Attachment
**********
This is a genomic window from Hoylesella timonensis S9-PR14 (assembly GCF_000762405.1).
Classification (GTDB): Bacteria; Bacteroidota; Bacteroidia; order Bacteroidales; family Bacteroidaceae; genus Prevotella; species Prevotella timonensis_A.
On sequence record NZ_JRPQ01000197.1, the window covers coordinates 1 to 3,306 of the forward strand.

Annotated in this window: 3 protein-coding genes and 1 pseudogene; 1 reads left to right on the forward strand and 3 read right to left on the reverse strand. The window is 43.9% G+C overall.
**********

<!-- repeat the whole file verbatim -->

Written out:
This is a genomic window from Hoylesella timonensis S9-PR14 (assembly GCF_000762405.1).
Classification (GTDB): Bacteria; Bacteroidota; Bacteroidia; order Bacteroidales; family Bacteroidaceae; genus Prevotella; species Prevotella timonensis_A.
On sequence record NZ_JRPQ01000197.1, the window covers coordinates 1 to 3,306 of the forward strand.

Annotated in this window: 3 protein-coding genes and 1 pseudogene; 1 reads left to right on the forward strand and 3 read right to left on the reverse strand. The window is 43.9% G+C overall.